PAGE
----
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What An All-Female Delegation Says About N.H.

Maggie Hassan was elected governor of New Hampshire on Tuesday, as the state also voted in the first all-female congressional delegation. (AP)

The 2012 elections will be remembered for the pivotal role female voters played in re-electing President Obama. But in New Hampshire, it will be remembered as the year women swept all major races.

Democratic Congresswomen-elect Ann McLane Kuster and Carol Shea-Porter will join Sens. Jeanne Shaheen and Kelly Ayotte in the nation's first all-female congressional delegation.

But another Granite State woman who won big Tuesday, Gov.-elect Maggie Hassan, is quick to stress that putting women in top offices is nothing new here.

"We have a history of electing women, and that's partly because we have such a wonderful tradition and culture of citizen participation in all aspects of life," she says.

In 1999, New Hampshire was the first state to have a female governor, Senate president and speaker of the House at the same time. In 2008, New Hampshire elected a female majority to its state Senate.

Debbie Walsh, director of the Center for American Women and Politics at Rutgers University, says this week's sweep in New Hampshire may be the biggest milestone for women in politics since Californians sent Barbara Boxer and Diane Feinstein to the U.S. Senate in 1992.

"Here you have that next big thing, which is a state that is comfortable to be represented by a 100-percent female delegation," Walsh says.

The women currently in New Hampshire's delegation, Democrat Shaheen and Republican Ayotte, are the only split-party pair of women ever to represent a state in the U.S. Senate. Shaheen is also the first woman ever to be elected both governor and senator. She says New Hampshire's history of female leaders boils down to one thing.

"It really speaks to voters in New Hampshire and their ability to make decisions regardless of gender," Shaheen says.

Shaheen is up for re-election in 2014. She emailed supporters about New Hampshire's all-female sweep, closing with a fundraising pitch. Ayotte, meanwhile, noted that one glass ceiling does remain.

"We haven't had a woman president yet, but here in New Hampshire, it's clear that people are going to judge you based on your qualifications, and that's all we can ask," she says.

New Hampshire was the first state to back a woman in a major party presidential primary, Hillary Clinton in 2008. Come 2016, any number of women may run for president. Expect New Hampshire to give them a fair shot.

Copyright 2014 New Hampshire Public Radio. To see more, visit http://www.nhpr.org/.

Transcript

SCOTT SIMON, HOST:

And the 2012 elections will be remembered for the pivotal role women voters played in re-electing President Obama, but also in New Hampshire, 2012 will be remembered this year as women swept all the major races. New Hampshire Public Radio's Josh Rogers reports.

JOSH ROGERS, BYLINE: Late on election night, it was deep into a victory party for Democratic Congresswoman Ann McLane Kuster. Fifty-four year old Richard Longley sized up the mood.

RICHARD LONGLEY: There's a lot of estrogen in the air in New Hampshire.

ROGERS: Longley was noting the significance of New Hampshire's decision to send Kuster and fellow Democrat Carol Shea-Porter to Congress. They will join senators Jeanne Shaheen and Kelly Ayotte in the nation's first all-female congressional delegation. But another Granite State woman who won big Tuesday, Governor-elect Maggie Hassan, was quick to stress that putting women in top offices is nothing new in New Hampshire.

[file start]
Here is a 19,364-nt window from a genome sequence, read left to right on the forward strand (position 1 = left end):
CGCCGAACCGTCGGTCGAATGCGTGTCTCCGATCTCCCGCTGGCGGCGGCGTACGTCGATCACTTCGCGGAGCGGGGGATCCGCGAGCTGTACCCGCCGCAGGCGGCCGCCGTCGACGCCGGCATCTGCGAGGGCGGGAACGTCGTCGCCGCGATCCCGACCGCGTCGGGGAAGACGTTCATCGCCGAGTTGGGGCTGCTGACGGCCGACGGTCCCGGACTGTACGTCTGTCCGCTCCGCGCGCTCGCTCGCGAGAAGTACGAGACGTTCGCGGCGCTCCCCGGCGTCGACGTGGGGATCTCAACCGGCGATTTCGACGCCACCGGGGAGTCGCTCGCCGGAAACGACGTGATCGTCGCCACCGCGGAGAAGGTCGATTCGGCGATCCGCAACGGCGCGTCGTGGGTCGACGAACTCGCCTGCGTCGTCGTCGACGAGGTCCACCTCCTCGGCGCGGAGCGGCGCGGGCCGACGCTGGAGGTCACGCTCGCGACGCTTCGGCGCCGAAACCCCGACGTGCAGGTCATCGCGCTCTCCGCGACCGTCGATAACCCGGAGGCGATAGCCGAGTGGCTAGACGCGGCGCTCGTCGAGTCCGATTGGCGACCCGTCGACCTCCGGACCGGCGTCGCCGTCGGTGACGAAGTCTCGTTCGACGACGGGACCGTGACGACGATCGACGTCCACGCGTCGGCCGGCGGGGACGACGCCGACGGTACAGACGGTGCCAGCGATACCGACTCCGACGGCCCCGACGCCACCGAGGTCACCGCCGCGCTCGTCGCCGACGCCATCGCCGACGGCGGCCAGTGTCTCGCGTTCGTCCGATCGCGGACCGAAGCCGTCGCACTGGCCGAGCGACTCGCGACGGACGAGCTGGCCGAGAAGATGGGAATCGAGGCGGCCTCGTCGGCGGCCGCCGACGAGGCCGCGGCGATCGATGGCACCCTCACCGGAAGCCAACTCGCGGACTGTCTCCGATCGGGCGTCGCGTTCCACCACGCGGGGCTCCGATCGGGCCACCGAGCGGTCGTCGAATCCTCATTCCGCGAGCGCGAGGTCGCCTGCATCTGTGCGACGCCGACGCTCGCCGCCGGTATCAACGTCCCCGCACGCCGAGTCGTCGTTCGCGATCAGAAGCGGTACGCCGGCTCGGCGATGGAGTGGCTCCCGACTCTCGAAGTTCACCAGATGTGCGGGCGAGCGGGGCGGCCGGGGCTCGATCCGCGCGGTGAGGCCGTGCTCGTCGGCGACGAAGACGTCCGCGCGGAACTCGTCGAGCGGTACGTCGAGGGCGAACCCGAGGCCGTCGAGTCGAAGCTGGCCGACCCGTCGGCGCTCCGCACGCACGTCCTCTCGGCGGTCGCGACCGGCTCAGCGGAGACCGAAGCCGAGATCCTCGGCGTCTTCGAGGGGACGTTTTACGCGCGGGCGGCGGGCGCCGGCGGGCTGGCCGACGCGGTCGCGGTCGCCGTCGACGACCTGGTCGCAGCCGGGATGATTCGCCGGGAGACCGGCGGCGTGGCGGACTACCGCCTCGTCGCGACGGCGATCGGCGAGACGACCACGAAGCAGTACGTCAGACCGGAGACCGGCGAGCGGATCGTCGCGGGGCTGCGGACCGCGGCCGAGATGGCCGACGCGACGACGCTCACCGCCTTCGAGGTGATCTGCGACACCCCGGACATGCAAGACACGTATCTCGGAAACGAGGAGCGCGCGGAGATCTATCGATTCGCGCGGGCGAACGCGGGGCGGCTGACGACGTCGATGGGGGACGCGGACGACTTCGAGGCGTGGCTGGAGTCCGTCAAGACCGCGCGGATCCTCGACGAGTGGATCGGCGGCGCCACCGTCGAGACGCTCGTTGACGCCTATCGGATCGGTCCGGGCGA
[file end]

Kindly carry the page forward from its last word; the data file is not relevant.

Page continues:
GOVERNOR MAGGIE HASSAN: We have a history of electing women, and that's partly because we have such a wonderful tradition and culture of citizen participation in all aspects of life.

ROGERS: In 1999, New Hampshire was the first state to have a female governor, Senate president and speaker of the House at the same time. In 2008, New Hampshire elected a female majority to its state Senate. Debbie Walsh, directs the Center for American Women and Politics at Rutgers University. She says this week's sweep in New Hampshire may be the biggest milestone for women in politics since Californians sent Barbara Boxer and Diane Feinstein to the U.S. Senate in 1992.

DEBBIE WALSH: Here you have that next big thing, which is a state that is comfortable to be represented by a 100-percent female delegation.

ROGERS: The women currently in New Hampshire's delegation, Democrat Shaheen and Republican Ayotte, are the only split-party pair of women ever to represent a state in the U.S. Senate. Shaheen is also the first woman ever to be elected both governor and senator. She says New Hampshire's history of female leaders boils down to one thing.

SENATOR JEANNE SHAHEEN: It really speaks to voters in New Hampshire and their ability to make decisions regardless of gender.

ROGERS: Shaheen is up for re-election in 2014. She emailed supporters about New Hampshire's all-female sweep, closing with a fundraising pitch. Ayotte, meanwhile, noted that one glass ceiling does remain.

SENATOR KELLY AYOTTE: We haven't had a woman president yet, but here in New Hampshire, it's clear that people are going to judge you based on your qualifications, and that's all we can ask.

ROGERS: New Hampshire was the first state to back a woman in a major party presidential primary, Hillary Clinton in 2008. Come 2016, any number of women may run for president. Expect New Hampshire to give them a fair shot. For NPR News, I'm Josh Rogers in Concord.

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SIMON: And you're listening to NPR News. Transcript provided by NPR, Copyright NPR.

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